To systematically understand the mechanisms of dendrite pruning, we previously conducted a genome-wide RNA interference (RNAi) screen to isolate novel regulators that are required for dendrite pruning (Kirilly et al., 2009). From this screen, we identified the membrane protein Raw as an important player of dendrite pruning. Raw was initially reported to govern embryonic dorsal closure, gonad morphogenesis, intestine regeneration and glial development via negatively regulating JNK signaling (Byars et al., 1999; Bates et al., 2008; Jemc et al., 2012; Zhou et al., 2017; Hans et al., 2018; Luong et al., 2018). It has been well documented that JNK signaling plays a crucial role in regulation of Wallerian degeneration: an axon degenerative process upon nerve injury (Miller et al., 2009; Xiong and Collins, 2012). Moreover, Raw has been shown to regulate degeneration of injured axons and dendrites via inhibiting Fos and Jun (Hao et al., 2019). Interestingly, in this study we show that Raw is required to promote dendrite pruning independently of JNK signaling. Rather, we demonstrate that Raw facilitates Nrg downregulation and dendrite pruning in part through the regulation of secretory pathway. Thus, we demonstrate a novel and JNK-independent role of Raw in regulating the secretory pathway during dendrite pruning.
Raw cell-autonomously regulates dendrite pruning of sensory neurons
In a large-scale RNAi screen, we isolated one RNAi line, v101255, that targets the raw gene. The expression of this RNAi line via the C4da-specific driver ppk-Gal4 led to fully penetrant dendrite pruning defects in ddaC neurons at 16 h APF (Fig. 1C,J). These raw RNAi neurons retained an average of 1555 µm dendrites in the vicinity of their soma (Fig. 1I). In contrast, the neurons expressing the control RNAi line pruned away all their larval dendrites at the same time point (Fig. 1B,I,J). To further confirm the requirement of Raw for dendrite pruning, we used two previously published alleles, raw134.47 and raw155.27 (Jemc et al., 2012), and generated their mutant ddaC clones via mosaic analysis with a repressible cell marker (MARCM). Either raw134.47 or raw155.27 mutant clones exhibited consistent dendrite pruning defects with almost full penetrance at 16 h APF (Fig. 1E,G,J), in contrast to the control clones (Fig. 1D,J). Approximately 1063 and 666 µm dendrites remained in raw134.47 or raw155.27 mutant clones (Fig. 1I), respectively. Overexpression of Venus-tagged full-length Raw (Raw-Venus) fully rescued their dendrite pruning defects in raw134.47 (Fig. 1F,I,J) and raw155.27 (Fig. 1H-J) mutant neurons, respectively. The complete rescues were also achieved by the expression of RFP-tagged Raw (Raw-RFP) (Fig. S1A,I,J) as well as another previously published transgene expressing GFP-Raw (Fig. S1A,I,J). These rescue results demonstrate that the dendrite pruning defects in raw mutant neurons are caused by loss of raw function. Like ddaC neurons, class I ddaD/E neurons also undergo stereotyped dendrite pruning (Williams and Truman, 2005). While ddaD/E dendrites were specifically pruned in the control neurons by 19 h APF (Fig. S1B), all mutant ddaD/E neurons in which raw was knocked down via the Gal42-21 driver exhibited the dendrite pruning defects at the same time point (Fig. S1B). Thus, these data demonstrate an important role of Raw in regulating dendrite pruning in both types of sensory neurons during metamorphosis. In addition, we also observed that the number of primary and secondary dendrites was significantly reduced in raw RNAi (Fig. 1C, Fig. S1C) or raw mutant (Fig. 1E,G, Fig. S1C) neurons at WP stage. Overexpression of Raw-Venus significantly rescued the dendrite branching defects in raw mutant neurons (Fig. 1F,H, Fig. S1C). These data are consistent with the role of raw in regulate larval dendrite branching in class IV da neurons (Lee et al., 2015). To examine a specific function of Raw in dendrite pruning, we used the RU486-inducible gene-switch system (Osterwalder et al., 2001) to induce the expression of the raw RNAi construct at the larval stage. RU486-mediated knockdown of raw led to dendrite pruning defects in 42% of ddaC neurons (Fig. S1D). An average of 960 µm dendrites persisted in these RU486-inducible mutant neurons (Fig. S1D). Taken together, Raw plays a cell-autonomous role in dendrite pruning of sensory neurons during metamorphosis, in addition to its role in larval dendrite arborization.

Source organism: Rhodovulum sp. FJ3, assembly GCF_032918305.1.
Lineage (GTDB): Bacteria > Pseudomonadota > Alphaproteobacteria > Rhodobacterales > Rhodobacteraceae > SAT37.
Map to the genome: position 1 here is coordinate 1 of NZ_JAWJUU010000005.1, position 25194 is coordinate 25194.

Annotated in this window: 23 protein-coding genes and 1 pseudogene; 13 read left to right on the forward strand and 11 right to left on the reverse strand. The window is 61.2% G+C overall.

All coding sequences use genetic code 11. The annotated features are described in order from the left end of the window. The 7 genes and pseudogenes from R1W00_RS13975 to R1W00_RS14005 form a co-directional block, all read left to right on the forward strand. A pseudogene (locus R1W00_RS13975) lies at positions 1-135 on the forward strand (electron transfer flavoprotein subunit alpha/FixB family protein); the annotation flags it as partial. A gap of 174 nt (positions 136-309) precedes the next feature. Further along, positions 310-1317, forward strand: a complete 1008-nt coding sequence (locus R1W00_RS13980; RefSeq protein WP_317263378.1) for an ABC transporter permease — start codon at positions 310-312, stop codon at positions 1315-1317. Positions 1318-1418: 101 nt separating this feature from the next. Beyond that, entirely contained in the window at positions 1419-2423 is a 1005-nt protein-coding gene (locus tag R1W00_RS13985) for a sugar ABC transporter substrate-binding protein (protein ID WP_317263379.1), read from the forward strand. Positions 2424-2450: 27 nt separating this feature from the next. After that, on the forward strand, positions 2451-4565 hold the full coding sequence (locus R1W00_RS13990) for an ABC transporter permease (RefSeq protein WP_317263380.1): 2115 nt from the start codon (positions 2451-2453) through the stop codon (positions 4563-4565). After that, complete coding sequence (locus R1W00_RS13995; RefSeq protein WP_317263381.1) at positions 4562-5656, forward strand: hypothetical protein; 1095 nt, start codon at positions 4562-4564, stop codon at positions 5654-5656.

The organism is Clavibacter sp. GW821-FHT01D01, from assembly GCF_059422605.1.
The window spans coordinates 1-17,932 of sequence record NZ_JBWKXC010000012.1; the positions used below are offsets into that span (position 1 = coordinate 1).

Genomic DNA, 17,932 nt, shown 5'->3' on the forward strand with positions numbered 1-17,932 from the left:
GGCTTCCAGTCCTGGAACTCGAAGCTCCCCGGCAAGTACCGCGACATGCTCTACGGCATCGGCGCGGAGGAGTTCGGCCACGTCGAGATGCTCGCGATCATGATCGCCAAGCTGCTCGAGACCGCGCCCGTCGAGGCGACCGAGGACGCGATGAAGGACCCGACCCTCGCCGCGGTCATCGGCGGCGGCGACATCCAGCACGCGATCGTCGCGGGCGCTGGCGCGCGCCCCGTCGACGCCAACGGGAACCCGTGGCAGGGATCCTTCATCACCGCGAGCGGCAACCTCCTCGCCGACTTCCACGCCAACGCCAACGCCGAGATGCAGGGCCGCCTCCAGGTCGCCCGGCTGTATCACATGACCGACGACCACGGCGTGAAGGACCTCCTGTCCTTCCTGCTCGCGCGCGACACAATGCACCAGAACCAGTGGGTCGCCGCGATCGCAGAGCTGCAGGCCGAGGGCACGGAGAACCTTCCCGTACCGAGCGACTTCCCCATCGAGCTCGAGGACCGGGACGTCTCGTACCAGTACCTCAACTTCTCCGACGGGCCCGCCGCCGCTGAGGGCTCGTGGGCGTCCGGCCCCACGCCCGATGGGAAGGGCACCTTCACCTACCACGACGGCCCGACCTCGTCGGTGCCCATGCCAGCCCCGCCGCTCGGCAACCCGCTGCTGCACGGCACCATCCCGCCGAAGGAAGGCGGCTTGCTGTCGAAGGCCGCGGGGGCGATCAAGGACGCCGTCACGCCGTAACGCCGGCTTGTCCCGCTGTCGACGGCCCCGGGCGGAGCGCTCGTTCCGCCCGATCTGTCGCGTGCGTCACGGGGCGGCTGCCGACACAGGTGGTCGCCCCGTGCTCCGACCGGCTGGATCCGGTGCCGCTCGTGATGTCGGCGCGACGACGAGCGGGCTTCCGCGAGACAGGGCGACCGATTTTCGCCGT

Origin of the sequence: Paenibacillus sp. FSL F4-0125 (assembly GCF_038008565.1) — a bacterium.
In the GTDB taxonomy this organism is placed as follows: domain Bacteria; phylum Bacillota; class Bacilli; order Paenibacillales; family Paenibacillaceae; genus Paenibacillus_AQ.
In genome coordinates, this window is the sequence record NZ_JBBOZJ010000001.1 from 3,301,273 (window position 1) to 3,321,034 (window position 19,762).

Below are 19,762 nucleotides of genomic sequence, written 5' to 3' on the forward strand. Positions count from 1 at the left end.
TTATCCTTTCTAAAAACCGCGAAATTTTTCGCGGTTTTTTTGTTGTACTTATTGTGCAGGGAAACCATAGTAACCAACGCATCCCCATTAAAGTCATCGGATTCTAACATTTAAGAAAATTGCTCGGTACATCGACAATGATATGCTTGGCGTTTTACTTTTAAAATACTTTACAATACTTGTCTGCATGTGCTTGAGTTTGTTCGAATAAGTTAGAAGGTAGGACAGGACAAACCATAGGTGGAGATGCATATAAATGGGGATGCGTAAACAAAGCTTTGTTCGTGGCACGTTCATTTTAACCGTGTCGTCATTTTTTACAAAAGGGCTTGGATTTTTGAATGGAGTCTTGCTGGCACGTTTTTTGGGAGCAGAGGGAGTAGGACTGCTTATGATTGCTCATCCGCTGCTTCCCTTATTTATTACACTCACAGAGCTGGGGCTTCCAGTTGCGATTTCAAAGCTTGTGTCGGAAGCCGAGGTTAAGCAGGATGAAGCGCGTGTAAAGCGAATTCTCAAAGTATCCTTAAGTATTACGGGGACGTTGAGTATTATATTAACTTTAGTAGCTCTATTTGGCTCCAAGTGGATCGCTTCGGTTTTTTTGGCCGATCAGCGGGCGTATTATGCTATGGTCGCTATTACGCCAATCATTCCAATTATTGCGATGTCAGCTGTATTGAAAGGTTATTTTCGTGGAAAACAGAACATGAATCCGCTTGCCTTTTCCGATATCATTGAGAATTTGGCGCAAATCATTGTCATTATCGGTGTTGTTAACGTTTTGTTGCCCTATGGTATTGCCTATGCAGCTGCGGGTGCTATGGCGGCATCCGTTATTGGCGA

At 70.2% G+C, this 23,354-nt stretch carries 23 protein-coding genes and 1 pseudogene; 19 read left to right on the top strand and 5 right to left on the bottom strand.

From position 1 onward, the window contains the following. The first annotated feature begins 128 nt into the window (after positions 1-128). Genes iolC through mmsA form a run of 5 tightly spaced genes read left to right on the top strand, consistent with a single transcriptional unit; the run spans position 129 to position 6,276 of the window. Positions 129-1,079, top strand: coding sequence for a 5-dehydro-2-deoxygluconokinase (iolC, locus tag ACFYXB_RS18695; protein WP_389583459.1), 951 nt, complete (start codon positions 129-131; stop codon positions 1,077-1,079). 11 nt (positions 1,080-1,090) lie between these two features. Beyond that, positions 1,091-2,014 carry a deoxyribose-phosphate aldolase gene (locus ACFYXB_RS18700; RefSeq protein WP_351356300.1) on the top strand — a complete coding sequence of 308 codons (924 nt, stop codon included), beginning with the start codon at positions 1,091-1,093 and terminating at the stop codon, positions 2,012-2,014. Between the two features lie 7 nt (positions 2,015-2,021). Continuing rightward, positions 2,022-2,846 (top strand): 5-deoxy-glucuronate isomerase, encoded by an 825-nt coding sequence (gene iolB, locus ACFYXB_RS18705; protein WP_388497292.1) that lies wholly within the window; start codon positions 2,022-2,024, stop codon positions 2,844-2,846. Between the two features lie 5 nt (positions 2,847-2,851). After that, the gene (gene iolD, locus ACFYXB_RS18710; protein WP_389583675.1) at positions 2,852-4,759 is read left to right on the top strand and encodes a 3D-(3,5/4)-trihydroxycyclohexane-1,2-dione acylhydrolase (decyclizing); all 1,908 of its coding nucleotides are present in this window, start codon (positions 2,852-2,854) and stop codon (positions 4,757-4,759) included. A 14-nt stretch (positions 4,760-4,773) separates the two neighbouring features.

The first Raw repeat, the putative transmembrane domain and the C-terminal region are important for Raw function in dendrite pruning